Ring of Yellow White and Rose Gold


Like gold, pure silver is too soft to be used in jewellery alone and is more frequently alloyed. Most silver used in solid silver jewellery is called sterling silver, which is made up of 92.5% silver (hence the hallmark stamp 925) and 7.5% alloy, usually copper. Silver does tarnish so it's not commonly used in jewellery plating, but if you have solid silver or silver plated jewellery you can remove the tarnish using the methods in our blog "Preserving Your Heirloom Jewellery". New silver plated jewellery will have a very thin lacquer applied to prevent tarnishing. The lacquer will initially give your silver-plated jewellery a plastic feel, but don't worry the lacquer won't last forever! Rhodium:

Rhodium is a white precious metal that is actually rarer - and therefore much more expensive - than gold. In fact, rhodium is the most expensive metal in the world! It's part of the platinum family and distinctive for its diamond-bright lustre, making it very popular in jewellery plating. Most solid white gold items are plated with rhodium to give them a bright reflective finish. The beauty of rhodium plating is not only in its brilliant white colour, but also in its durability. Rhodium is a very hard metal to work (which is why solid rhodium jewellery is rare) but a very durable choice for plating. It's also known to be tarnish resistant and scratch proof. If your fashion jewellery is rhodium plated you can be sure it will be great quality.

Rhodium Plated Engagement Ring

Other Plating Terms

Gold Filled - Gold filled refers to jewellery that has a very thick layer of gold over a core of base metal, usually – but not always – copper. The thicker layer of gold means the 'plating' will last much longer, and consequently the cost will be slightly higher. When jewellery is gold filled the gold must be no less than 1/20 (5%) of the total finished weight. The amount of gold plating on gold filled jewellery is indicated by the number after the karat content mark, i.e. 14k/10 refers to 1/10 (10%) of the finished weight being 14karat gold.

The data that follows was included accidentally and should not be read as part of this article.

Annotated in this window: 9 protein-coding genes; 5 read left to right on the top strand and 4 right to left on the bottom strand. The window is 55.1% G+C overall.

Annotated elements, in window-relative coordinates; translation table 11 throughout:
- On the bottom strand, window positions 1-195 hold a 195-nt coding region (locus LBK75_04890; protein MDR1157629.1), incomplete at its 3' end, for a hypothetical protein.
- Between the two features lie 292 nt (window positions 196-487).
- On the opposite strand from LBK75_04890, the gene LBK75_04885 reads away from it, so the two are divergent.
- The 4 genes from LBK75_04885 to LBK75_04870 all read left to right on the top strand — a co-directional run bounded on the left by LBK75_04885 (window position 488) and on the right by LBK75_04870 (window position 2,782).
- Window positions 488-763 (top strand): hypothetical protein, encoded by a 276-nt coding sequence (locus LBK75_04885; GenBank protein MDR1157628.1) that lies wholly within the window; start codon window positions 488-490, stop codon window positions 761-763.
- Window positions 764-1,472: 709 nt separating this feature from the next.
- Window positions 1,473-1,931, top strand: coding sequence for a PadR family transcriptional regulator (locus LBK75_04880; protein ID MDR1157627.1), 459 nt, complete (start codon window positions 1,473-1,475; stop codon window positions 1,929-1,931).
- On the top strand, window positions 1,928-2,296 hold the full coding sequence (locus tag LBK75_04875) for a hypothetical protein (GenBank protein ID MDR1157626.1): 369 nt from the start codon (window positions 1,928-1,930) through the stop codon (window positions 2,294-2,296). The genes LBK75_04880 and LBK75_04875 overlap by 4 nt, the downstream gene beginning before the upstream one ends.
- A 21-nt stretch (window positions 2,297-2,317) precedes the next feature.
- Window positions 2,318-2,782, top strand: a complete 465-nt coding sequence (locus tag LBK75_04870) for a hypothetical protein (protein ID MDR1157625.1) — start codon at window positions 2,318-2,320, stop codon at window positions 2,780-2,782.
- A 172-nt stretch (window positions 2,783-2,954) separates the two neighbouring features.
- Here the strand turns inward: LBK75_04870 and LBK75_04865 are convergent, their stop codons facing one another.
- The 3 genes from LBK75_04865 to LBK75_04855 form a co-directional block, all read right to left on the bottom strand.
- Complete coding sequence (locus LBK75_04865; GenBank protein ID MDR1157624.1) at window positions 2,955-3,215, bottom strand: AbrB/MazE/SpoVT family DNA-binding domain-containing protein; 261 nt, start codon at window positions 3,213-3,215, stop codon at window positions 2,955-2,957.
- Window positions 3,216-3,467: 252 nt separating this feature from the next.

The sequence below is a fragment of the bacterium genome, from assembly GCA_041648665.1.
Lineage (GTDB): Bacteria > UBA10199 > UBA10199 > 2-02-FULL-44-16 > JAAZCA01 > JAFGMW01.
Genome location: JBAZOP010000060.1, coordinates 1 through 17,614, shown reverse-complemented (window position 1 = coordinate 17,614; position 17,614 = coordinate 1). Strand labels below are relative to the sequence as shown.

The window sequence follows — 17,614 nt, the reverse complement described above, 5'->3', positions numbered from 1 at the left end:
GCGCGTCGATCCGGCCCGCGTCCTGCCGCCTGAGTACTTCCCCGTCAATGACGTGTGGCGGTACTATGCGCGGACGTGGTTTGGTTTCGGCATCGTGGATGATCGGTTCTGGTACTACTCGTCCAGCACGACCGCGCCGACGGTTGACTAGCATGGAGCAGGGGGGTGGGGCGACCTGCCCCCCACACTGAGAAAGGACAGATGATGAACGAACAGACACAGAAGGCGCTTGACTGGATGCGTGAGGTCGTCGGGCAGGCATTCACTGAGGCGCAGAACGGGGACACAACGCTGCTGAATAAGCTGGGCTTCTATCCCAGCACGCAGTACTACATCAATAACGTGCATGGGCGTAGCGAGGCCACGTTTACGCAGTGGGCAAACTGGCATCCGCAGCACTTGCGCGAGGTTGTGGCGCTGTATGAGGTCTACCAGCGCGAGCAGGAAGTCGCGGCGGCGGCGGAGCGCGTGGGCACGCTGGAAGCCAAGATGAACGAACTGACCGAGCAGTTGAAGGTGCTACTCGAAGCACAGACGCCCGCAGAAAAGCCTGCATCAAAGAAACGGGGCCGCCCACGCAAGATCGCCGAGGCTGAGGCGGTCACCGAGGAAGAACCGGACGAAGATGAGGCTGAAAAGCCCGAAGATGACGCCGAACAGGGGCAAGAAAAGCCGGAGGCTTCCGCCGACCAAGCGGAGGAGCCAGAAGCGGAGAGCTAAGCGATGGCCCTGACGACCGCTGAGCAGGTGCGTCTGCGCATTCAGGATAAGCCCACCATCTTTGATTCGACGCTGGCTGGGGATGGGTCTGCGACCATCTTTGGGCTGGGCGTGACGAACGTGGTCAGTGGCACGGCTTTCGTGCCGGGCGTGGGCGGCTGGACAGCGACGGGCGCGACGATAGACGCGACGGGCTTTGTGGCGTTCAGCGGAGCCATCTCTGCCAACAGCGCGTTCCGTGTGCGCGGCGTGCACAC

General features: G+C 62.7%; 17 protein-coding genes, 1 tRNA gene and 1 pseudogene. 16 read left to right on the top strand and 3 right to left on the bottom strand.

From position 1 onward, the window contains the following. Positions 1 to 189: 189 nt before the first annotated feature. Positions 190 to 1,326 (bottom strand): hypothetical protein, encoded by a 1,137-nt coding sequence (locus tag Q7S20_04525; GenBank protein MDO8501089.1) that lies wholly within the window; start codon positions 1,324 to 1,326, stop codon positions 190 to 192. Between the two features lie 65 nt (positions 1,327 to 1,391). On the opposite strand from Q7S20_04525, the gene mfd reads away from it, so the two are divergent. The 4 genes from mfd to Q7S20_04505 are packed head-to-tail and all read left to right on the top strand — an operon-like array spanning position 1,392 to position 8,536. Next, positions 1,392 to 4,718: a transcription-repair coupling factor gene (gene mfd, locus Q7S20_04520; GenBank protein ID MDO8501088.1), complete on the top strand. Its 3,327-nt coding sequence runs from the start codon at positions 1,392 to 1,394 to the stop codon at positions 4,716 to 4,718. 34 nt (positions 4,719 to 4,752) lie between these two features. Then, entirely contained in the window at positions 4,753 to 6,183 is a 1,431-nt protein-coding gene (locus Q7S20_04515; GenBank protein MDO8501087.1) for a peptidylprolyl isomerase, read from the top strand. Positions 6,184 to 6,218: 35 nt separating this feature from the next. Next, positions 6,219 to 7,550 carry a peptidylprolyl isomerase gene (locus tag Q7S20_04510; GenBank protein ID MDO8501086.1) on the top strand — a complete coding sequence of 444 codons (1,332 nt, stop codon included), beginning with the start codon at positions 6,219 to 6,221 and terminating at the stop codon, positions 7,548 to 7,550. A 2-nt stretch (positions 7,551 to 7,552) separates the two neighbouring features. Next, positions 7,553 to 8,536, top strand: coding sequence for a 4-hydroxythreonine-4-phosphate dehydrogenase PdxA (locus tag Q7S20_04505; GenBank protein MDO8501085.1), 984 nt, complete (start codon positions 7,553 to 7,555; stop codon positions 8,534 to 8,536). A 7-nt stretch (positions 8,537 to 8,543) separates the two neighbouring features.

Antiqued - When jewellery is described as having an antiqued finish it means the plating (or jewellery) has been oxidised to look older. Oxidisation can usually only be applied to silver or bronze alloys that contain copper. Gunmetal - Gunmetal colouring is achieved by applying black nickel to a jewellery product to give an aged look. Gilt - Gilt is a fine layer of gold coloured metal that is not real gold. Vermeil (pronounced Ver-may) - Vermeil refers to a layer of gold plating on solid silver jewellery.

Antiqued earrings

How to look after your plating

Plating on jewellery is quite durable but on items worn daily, or high-wear items like rings that are frequently in contact with other surfaces, the plating can eventually erode. To protect your jewellery's plated finish treat it as you would any precious metal. Keep it away from chemicals where possible and, if cleaning is needed, clean your jewellery in a mild soap solution such as woollen wash or baby shampoo, rinse well and dry thoroughly. Silver plated jewellery can be prevented from tarnishing by storing in an air-tight container, like a zip-lock bag. Gold plated jewellery is best stored separately or in a soft fabric pouch to prevent scratching. To preserve the finish on antiqued jewellery, avoid immersing in liquids for prolonged periods, or harsh cleaning which could 'wash away' the oxidisation. Even with proper care plated jewellery that is worn regularly may eventually need re-plating. Don't worry, the process isn't difficult and can be done at most jewellers for a surprisingly low cost.


Next week: "Christmas in July!"